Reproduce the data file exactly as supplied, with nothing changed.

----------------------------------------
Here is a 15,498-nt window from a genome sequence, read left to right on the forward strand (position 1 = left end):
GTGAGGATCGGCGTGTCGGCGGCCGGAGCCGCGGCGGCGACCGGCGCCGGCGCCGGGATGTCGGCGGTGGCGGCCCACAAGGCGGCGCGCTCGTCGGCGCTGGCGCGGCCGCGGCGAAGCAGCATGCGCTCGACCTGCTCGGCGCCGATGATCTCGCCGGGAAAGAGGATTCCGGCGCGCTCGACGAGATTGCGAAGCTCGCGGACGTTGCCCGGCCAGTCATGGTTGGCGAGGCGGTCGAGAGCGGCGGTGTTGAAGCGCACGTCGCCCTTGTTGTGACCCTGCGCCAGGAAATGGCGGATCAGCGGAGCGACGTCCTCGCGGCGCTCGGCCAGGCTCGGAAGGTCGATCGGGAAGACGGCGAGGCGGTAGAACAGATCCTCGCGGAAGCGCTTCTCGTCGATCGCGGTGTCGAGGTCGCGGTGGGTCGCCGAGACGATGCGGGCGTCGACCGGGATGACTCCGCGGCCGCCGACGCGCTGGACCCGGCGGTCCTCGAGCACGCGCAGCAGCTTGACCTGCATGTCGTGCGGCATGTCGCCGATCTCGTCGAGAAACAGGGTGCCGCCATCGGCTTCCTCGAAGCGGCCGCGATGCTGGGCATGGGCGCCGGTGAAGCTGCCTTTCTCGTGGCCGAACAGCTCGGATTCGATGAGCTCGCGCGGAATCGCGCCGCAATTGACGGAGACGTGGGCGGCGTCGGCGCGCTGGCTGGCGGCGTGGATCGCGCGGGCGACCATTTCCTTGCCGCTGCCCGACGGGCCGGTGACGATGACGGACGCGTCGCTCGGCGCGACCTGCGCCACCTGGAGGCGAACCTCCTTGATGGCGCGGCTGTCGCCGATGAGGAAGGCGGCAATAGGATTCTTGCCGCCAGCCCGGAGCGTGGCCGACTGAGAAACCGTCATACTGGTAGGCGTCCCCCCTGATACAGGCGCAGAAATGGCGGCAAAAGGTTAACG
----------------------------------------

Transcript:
Here is a 15,498-nt window from a genome sequence, read left to right on the forward strand (position 1 = left end):
GTGAGGATCGGCGTGTCGGCGGCCGGAGCCGCGGCGGCGACCGGCGCCGGCGCCGGGATGTCGGCGGTGGCGGCCCACAAGGCGGCGCGCTCGTCGGCGCTGGCGCGGCCGCGGCGAAGCAGCATGCGCTCGACCTGCTCGGCGCCGATGATCTCGCCGGGAAAGAGGATTCCGGCGCGCTCGACGAGATTGCGAAGCTCGCGGACGTTGCCCGGCCAGTCATGGTTGGCGAGGCGGTCGAGAGCGGCGGTGTTGAAGCGCACGTCGCCCTTGTTGTGACCCTGCGCCAGGAAATGGCGGATCAGCGGAGCGACGTCCTCGCGGCGCTCGGCCAGGCTCGGAAGGTCGATCGGGAAGACGGCGAGGCGGTAGAACAGATCCTCGCGGAAGCGCTTCTCGTCGATCGCGGTGTCGAGGTCGCGGTGGGTCGCCGAGACGATGCGGGCGTCGACCGGGATGACTCCGCGGCCGCCGACGCGCTGGACCCGGCGGTCCTCGAGCACGCGCAGCAGCTTGACCTGCATGTCGTGCGGCATGTCGCCGATCTCGTCGAGAAACAGGGTGCCGCCATCGGCTTCCTCGAAGCGGCCGCGATGCTGGGCATGGGCGCCGGTGAAGCTGCCTTTCTCGTGGCCGAACAGCTCGGATTCGATGAGCTCGCGCGGAATCGCGCCGCAATTGACGGAGACGTGGGCGGCGTCGGCGCGCTGGCTGGCGGCGTGGATCGCGCGGGCGACCATTTCCTTGCCGCTGCCCGACGGGCCGGTGACGATGACGGACGCGTCGCTCGGCGCGACCTGCGCCACCTGGAGGCGAACCTCCTTGATGGCGCGGCTGTCGCCGATGAGGAAGGCGGCAATAGGATTCTTGCCGCCAGCCCGGAGCGTGGCCGACTGAGAAACCGTCATACTGGTAGGCGTCCCCCCTGATACAGGCGCAGAAATGGCGGCAAAAGGTTAACG